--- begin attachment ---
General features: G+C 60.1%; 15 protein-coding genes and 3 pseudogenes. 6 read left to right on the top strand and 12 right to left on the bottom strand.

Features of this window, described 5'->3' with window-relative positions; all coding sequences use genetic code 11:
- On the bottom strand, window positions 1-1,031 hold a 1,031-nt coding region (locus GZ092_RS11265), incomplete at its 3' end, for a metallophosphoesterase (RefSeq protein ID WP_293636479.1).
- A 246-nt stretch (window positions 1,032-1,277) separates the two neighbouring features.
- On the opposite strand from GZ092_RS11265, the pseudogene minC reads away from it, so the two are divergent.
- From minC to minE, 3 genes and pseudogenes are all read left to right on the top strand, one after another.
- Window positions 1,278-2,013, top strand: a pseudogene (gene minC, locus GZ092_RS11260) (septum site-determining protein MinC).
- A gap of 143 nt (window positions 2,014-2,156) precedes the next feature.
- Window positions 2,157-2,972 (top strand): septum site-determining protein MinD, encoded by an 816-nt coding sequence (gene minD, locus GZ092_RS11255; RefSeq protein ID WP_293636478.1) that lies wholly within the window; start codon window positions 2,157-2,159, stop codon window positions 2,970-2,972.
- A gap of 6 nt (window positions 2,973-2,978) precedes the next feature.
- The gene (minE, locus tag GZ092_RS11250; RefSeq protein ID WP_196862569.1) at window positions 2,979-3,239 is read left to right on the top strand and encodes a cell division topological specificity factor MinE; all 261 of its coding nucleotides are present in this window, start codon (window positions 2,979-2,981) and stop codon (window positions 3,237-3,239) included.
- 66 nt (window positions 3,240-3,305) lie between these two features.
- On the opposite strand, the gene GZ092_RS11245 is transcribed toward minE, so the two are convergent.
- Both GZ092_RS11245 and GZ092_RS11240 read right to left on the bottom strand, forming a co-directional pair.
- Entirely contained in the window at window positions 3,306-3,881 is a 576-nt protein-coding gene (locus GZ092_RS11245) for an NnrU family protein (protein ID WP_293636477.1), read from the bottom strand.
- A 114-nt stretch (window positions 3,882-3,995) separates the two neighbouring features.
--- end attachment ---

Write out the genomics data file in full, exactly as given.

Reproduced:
General features: G+C 60.1%; 15 protein-coding genes and 3 pseudogenes. 6 read left to right on the top strand and 12 right to left on the bottom strand.

Features of this window, described 5'->3' with window-relative positions; all coding sequences use genetic code 11:
- On the bottom strand, window positions 1-1,031 hold a 1,031-nt coding region (locus GZ092_RS11265), incomplete at its 3' end, for a metallophosphoesterase (RefSeq protein ID WP_293636479.1).
- A 246-nt stretch (window positions 1,032-1,277) separates the two neighbouring features.
- On the opposite strand from GZ092_RS11265, the pseudogene minC reads away from it, so the two are divergent.
- From minC to minE, 3 genes and pseudogenes are all read left to right on the top strand, one after another.
- Window positions 1,278-2,013, top strand: a pseudogene (gene minC, locus GZ092_RS11260) (septum site-determining protein MinC).
- A gap of 143 nt (window positions 2,014-2,156) precedes the next feature.
- Window positions 2,157-2,972 (top strand): septum site-determining protein MinD, encoded by an 816-nt coding sequence (gene minD, locus GZ092_RS11255; RefSeq protein ID WP_293636478.1) that lies wholly within the window; start codon window positions 2,157-2,159, stop codon window positions 2,970-2,972.
- A gap of 6 nt (window positions 2,973-2,978) precedes the next feature.
- The gene (minE, locus tag GZ092_RS11250; RefSeq protein ID WP_196862569.1) at window positions 2,979-3,239 is read left to right on the top strand and encodes a cell division topological specificity factor MinE; all 261 of its coding nucleotides are present in this window, start codon (window positions 2,979-2,981) and stop codon (window positions 3,237-3,239) included.
- 66 nt (window positions 3,240-3,305) lie between these two features.
- On the opposite strand, the gene GZ092_RS11245 is transcribed toward minE, so the two are convergent.
- Both GZ092_RS11245 and GZ092_RS11240 read right to left on the bottom strand, forming a co-directional pair.
- Entirely contained in the window at window positions 3,306-3,881 is a 576-nt protein-coding gene (locus GZ092_RS11245) for an NnrU family protein (protein ID WP_293636477.1), read from the bottom strand.
- A 114-nt stretch (window positions 3,882-3,995) separates the two neighbouring features.